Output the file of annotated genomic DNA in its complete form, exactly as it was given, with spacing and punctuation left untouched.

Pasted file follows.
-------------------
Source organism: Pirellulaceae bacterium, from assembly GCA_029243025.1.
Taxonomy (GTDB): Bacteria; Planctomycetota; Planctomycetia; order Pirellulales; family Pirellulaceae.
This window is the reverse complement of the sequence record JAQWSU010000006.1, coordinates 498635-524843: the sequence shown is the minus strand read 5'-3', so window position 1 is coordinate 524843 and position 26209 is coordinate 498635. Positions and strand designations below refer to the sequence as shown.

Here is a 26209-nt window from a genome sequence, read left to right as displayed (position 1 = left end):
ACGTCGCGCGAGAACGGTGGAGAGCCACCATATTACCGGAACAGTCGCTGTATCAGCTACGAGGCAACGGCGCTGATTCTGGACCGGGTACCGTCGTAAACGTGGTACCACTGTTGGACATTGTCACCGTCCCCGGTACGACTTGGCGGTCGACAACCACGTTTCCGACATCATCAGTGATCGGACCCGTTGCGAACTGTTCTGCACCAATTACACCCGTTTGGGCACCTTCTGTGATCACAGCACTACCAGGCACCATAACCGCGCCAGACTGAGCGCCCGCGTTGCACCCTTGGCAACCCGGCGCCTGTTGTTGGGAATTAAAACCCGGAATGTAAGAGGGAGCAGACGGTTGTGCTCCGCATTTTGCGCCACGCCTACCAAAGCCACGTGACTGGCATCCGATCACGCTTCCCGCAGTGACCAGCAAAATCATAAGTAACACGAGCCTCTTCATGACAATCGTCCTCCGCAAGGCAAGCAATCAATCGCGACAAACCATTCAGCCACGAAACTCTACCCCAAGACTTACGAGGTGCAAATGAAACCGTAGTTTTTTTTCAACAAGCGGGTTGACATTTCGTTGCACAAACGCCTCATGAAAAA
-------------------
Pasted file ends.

Source organism: Pirellulaceae bacterium, from assembly GCA_029243025.1.
Taxonomy (GTDB): Bacteria; Planctomycetota; Planctomycetia; order Pirellulales; family Pirellulaceae.
This window is the reverse complement of the sequence record JAQWSU010000006.1, coordinates 498635-524843: the sequence shown is the minus strand read 5'-3', so window position 1 is coordinate 524843 and position 26209 is coordinate 498635. Positions and strand designations below refer to the sequence as shown.

Here is a 26209-nt window from a genome sequence, read left to right as displayed (position 1 = left end):
ACGTCGCGCGAGAACGGTGGAGAGCCACCATATTACCGGAACAGTCGCTGTATCAGCTACGAGGCAACGGCGCTGATTCTGGACCGGGTACCGTCGTAAACGTGGTACCACTGTTGGACATTGTCACCGTCCCCGGTACGACTTGGCGGTCGACAACCACGTTTCCGACATCATCAGTGATCGGACCCGTTGCGAACTGTTCTGCACCAATTACACCCGTTTGGGCACCTTCTGTGATCACAGCACTACCAGGCACCATAACCGCGCCAGACTGAGCGCCCGCGTTGCACCCTTGGCAACCCGGCGCCTGTTGTTGGGAATTAAAACCCGGAATGTAAGAGGGAGCAGACGGTTGTGCTCCGCATTTTGCGCCACGCCTACCAAAGCCACGTGACTGGCATCCGATCACGCTTCCCGCAGTGACCAGCAAAATCATAAGTAACACGAGCCTCTTCATGACAATCGTCCTCCGCAAGGCAAGCAATCAATCGCGACAAACCATTCAGCCACGAAACTCTACCCCAAGACTTACGAGGTGCAAATGAAACCGTAGTTTTTTTTCAACAAGCGGGTTGACATTTCGTTGCACAAACGCCTCATGAAAAA